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Last Updated 23.10.2019 | 9:02 PM IST
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The cult songs of Sridevi that propelled her Hindi film career

As so many others I know often say, “Just one song, Hawa Hawaai from Mr India showed what a talent Sridevi is.” And so far as her talent is concerned, the “is” will remain for all time.

Sridevi was among the last of the select heroines of all time who lip-synched more than a half-a-dozen songs that are considered cult. And, uniquely, every such song denoted a key phase in her career in Hindi cinema. Never mind if her first Hindi film as a child artiste (Julie) was a music-fest with none of the hit songs filmed on her, or that her debut Hindi film Solva Sawan (1978) was a non-starter and had no popular song.

The cult songs of Sridevi that propelled her Hindi film career

Naino mein sapna’ (Himmatwala)
With this song, Sridevi literally thundered into Hindi cinema in 1983. Bappi Lahiri – Indeevar created a sensational number (sung by Lata Mangeshkar with Kishore Kumar for Jeetendra) whose vigorous ‘picturization’ set a new and lasting trend of huge props (from pillars to balls or clay-pots) and lots of junior artistes as chorus in a romantic duet.

With this song, Sridevi was christened “Thunder Thighs” by the industry, and for at least three years after that, despite doing a few classy movies like Sadma and Jaag Utha Insan that did not fare well, she was typecast by the industry in that image. This was true despite her being among the very few young heroines who were considered saleable on her own, without any hero, in the years to come.

When the jubilee hit was rehashed in 2012, this song was re-created for the film by composers Sajid-Wajid and filmed on Tamanaah Bhatia, who played her role.

 Ooee amma ooee amma’ (Mawaali)
Mawaali was Sri’s last release in 1983, and by then she had done two more films before it with Jeetendra.

But Mawaali was the next big hit in the same mould, which came to be known as the Padmalaya (the Chennai production banner) brand of ‘product’, containing similar kinds of songs, mostly sung by Kishore Kumar with Asha Bhosle. Bappi Lahiri – Indeevar created another cult number, which was panned for his audiovisual ‘cheapness’ then, but went on to defy time. This film consolidated the Jeetendra – Sridevi team.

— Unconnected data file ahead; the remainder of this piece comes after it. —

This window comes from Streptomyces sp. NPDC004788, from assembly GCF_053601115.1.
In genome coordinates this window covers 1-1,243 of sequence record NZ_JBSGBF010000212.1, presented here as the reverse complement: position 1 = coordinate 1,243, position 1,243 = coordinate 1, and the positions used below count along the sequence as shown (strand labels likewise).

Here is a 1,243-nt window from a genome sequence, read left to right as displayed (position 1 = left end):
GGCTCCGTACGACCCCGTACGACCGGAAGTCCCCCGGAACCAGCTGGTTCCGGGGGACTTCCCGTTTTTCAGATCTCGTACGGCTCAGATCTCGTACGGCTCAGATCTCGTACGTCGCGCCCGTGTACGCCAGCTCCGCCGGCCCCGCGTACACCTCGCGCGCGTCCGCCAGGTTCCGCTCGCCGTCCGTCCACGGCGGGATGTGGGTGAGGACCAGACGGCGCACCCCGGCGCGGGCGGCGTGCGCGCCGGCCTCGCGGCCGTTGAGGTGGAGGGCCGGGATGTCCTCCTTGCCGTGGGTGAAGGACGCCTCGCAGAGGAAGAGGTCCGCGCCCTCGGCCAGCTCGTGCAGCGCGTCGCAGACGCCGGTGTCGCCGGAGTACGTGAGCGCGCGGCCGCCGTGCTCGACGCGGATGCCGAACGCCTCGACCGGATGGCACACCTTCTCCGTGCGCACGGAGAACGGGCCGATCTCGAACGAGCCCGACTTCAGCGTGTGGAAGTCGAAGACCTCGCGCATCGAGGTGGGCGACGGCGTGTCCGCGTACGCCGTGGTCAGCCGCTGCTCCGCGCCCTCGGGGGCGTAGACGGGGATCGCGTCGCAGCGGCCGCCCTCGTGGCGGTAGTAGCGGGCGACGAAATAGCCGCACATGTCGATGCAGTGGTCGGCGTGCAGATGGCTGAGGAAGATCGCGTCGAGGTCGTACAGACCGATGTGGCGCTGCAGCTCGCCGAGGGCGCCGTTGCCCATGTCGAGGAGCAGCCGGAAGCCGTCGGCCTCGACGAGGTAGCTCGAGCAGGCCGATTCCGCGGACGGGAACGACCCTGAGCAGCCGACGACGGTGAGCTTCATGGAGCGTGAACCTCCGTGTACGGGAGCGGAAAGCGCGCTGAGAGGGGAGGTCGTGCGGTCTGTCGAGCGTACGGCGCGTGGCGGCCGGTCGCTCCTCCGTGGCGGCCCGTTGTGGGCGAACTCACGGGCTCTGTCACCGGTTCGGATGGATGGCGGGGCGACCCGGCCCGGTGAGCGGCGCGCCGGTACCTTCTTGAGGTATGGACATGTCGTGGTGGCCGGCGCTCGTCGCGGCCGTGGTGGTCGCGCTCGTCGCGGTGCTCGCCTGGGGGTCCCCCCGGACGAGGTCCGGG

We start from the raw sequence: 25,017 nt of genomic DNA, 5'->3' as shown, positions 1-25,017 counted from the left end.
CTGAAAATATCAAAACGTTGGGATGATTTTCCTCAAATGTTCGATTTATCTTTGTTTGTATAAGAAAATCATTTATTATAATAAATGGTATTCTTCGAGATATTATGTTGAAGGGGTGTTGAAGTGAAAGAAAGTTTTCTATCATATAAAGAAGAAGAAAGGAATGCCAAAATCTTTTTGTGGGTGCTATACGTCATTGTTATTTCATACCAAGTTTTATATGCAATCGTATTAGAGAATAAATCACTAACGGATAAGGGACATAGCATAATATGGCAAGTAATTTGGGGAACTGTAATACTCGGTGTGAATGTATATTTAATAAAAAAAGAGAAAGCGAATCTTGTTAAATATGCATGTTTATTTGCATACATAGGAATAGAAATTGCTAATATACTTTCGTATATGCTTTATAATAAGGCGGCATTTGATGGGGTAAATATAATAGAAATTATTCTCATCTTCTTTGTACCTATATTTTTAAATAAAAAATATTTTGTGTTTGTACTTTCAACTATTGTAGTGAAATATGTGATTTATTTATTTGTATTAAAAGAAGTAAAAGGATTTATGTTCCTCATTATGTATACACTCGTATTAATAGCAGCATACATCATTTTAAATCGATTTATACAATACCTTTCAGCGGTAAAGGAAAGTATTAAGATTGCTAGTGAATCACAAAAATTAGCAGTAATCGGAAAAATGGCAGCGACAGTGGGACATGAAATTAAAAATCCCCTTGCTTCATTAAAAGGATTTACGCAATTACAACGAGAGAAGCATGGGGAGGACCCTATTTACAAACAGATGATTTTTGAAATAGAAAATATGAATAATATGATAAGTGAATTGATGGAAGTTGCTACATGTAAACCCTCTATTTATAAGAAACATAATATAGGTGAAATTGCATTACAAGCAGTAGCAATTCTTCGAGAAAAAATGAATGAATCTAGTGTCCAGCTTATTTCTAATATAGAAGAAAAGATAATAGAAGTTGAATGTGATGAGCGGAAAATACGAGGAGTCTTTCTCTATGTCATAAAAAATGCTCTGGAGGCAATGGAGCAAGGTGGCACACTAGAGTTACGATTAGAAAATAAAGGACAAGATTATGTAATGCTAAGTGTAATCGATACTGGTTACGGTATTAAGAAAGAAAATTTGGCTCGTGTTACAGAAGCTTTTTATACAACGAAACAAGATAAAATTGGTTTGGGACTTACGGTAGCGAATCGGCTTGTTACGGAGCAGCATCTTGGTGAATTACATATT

In 2011, it was re-created with modifications by Vishal-Shekhar as Ooh la lain Jeetendra’s home production The Dirty Picture, the disguised bio-pic of South siren Silk Smitha. The duo got Bappi Lahiri himself with Shreya Ghoshal to sing the song, which became yet another chartbuster!

Har kisiko nahin milta’ (Janbaaz) and ‘Main tera dushmun’ (Nagina)
In 1986, Sridevi truly broke through as a Mumbai heroine with her superlative cameo in Feroz Khan’s Janbaaz besides the leads in Subhash Ghai’s Karma and Harmesh Malhotra’s Nagina. That she had life beyond being a thunder-thighs maiden, and could do better than just enacting such songs with her quicksilver expressions, was clear when these Mumbai filmmakers cast her in completely different moulds.

Kalyanji-Anandji-Indeevar’s Har kisiko nahin milta(sung by Sadhana Sargam) from the former film and Laxmikant-Pyarelal-Anand Bakshi’s Main tera dushmun(Nagina) sung by Lata Mangeshkar were the first two hugely popular songs filmed on her, which represented her evolution and full-fledged acceptance in Mumbai-made Hindi cinema. It was a decisive high jump to the Numero Uno position.

The cult songs of Sridevi that propelled her Hindi film career

Hawa hawaai’ (Mr India)